Thanks for your article. Thankfully, I have used picplz sparingly, so I don't have many photos to recover.
Considering the experiences that you have had with defunct providers of comparable services, what would be your suggestion for relatively novice smartphone (Android) users who enjoy posting snapshots in their social media accounts?
Both Instagram and Path post to Facebook and Twitter as well as Foursquare. Foursquare posting is a requirement for me. Both Instagram and Path lack a web view (which I use to let my non-smartphone parents see my photos) and I haven't found RSS options. Steamzoo looks promising, but has no Foursquare integration. Via.me and Tadaa are iOS only. Pixlr-O-Matic has no sharing. Lightbox Photos got gobbled up by Facebook. Hipster has no Foursquare integration and its name prevents me from using it.
So, yeah, I'm stuck right now.
Just yesterday I was reading Jason Scott's "FUCK THE CLOUD". If you haven't read it, basically he explains that you can't trust the cloud. You can't trust free services, and you can't even trust a number of paid services.
But you already knew that.
And, what would you have done if instead of giving you a month Picplz gave you three days? Would losing all those 1400 odd photos and associated data be worth the year and a half of use? In your last post you said people need to keep backups, have you? If so why do you need to download those photos etc.?
Personally I don't use free services (beyond two Yahoo email accounts that I've had since 1998 or 1999, and which I no longer give out (but some people still use) on the net. Yes I miss out on some of the social aspects of things like Flickr that I'm sure I would enjoy. Yes, hosting my own stuff costs money. But ultimately, for me there are two things more important.
1) Control. I control my website, with my own domain, etc.
2) Ownership. I own my website. I own my content. I don't give permission to marketing scum to save, share and sub-license in any medium. (Well, I do. But I choose to do so, using a Free content license. I can also choose to continue to put content up, without that license.)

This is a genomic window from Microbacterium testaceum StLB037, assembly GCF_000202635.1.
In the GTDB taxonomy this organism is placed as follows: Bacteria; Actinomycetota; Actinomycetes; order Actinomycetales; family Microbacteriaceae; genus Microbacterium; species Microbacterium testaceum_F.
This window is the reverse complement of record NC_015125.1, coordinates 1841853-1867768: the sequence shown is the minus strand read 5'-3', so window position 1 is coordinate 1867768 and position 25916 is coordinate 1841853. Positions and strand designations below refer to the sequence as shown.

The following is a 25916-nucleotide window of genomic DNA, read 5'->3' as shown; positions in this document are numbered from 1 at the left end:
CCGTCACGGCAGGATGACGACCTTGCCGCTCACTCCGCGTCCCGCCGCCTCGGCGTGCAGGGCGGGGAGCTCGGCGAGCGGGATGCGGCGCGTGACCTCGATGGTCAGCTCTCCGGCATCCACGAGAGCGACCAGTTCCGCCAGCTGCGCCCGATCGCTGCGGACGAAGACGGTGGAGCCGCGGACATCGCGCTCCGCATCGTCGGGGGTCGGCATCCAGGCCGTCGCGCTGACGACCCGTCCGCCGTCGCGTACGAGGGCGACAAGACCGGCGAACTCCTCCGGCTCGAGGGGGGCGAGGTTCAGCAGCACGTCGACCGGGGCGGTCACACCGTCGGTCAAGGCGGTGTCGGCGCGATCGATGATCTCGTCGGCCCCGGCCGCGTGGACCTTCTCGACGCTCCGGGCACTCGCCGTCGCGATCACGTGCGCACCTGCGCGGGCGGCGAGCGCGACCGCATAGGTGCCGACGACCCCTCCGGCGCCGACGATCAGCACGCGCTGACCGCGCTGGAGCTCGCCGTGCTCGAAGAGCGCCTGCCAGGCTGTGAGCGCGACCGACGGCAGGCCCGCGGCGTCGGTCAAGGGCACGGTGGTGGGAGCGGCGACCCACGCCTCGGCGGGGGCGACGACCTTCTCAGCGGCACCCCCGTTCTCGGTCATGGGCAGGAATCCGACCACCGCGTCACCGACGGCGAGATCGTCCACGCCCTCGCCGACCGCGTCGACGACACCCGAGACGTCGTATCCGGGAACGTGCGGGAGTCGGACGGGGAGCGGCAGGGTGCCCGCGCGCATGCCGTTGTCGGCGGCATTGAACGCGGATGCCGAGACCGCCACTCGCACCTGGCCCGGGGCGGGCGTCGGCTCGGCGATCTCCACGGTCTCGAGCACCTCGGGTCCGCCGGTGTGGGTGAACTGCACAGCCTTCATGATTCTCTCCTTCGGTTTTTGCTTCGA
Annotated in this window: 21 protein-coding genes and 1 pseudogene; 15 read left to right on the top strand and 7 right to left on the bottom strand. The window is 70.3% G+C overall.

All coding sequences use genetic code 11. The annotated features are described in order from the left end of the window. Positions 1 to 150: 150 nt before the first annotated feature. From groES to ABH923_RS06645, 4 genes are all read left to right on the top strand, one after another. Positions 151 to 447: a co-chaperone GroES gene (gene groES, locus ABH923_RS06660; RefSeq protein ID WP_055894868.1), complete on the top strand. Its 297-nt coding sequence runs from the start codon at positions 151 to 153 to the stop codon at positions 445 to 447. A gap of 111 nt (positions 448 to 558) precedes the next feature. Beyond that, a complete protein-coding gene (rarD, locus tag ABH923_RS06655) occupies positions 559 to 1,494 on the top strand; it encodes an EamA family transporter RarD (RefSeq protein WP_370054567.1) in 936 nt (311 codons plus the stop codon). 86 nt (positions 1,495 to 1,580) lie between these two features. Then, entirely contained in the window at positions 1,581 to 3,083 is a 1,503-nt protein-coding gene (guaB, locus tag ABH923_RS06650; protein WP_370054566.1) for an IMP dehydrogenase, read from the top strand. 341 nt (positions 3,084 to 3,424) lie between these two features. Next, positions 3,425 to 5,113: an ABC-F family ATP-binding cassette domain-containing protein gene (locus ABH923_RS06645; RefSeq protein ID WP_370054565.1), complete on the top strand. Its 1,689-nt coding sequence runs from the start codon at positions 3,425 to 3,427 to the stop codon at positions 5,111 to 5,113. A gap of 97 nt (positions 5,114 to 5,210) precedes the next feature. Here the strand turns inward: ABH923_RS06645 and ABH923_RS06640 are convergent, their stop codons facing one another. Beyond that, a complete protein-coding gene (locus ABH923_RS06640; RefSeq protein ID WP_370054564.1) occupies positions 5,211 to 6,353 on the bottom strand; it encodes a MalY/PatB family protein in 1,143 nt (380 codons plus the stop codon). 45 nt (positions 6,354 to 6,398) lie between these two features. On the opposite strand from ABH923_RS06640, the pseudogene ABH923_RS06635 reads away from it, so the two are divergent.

Oh, and that reminds me. What is it with websites driving people to Facebook and Twitter, and not the otherway around (using Facebook and Twitter to drive people to the website)?
I do have back-ups of the photos, but the associated linked venues aren't part of my photos (EXIF data). For example, photos from trips are associated with places. The photos on their own don't include those places, though my auto-tweets, auto Foursquare posts and auto Facebook posts include it. I'd just like to get static versions of the pages as well with the little maps and venue name. If Picplz just shut down with no warning I'd be annoyed, but that's about it.
As for sites leaning on Facebook and/or Twitter logins, it's partly laziness and partly hopes they can get information about you that you have shared on these other platforms (and use you to cross-promote their own products). It's nonsense and I generally refuse to use sites that use those logins.
I've been using picplz for two years and dread manually downloading my photos (not a coder), but I definitely don't want to jump on the instagram bandwagon. A friend saw my complaint about the closure and suggested Streamzoo. You can't check into foursquare locations, but you can tag your photos and include geolocation like flickr.
The community over there seems huge, so I'm going to try it out for a few months.
For not being a coder, you may have an option to still get all the photos without having to manually grab each one. WinHTTrack is a web site downloading utility that can crawl all the links and pull down all the files. It may take some time to get the settings right, but it may help you out without needing to know code — just some interwebs lingo to configure it.
I signed up for Steamzoo last night. It's interesting and I plan to play around with it, but of the 2 photos I posted, one didn't make it to Facebook. The URLs are also rather long. The lack of Foursquare support is a bit of a deal killer for me, though.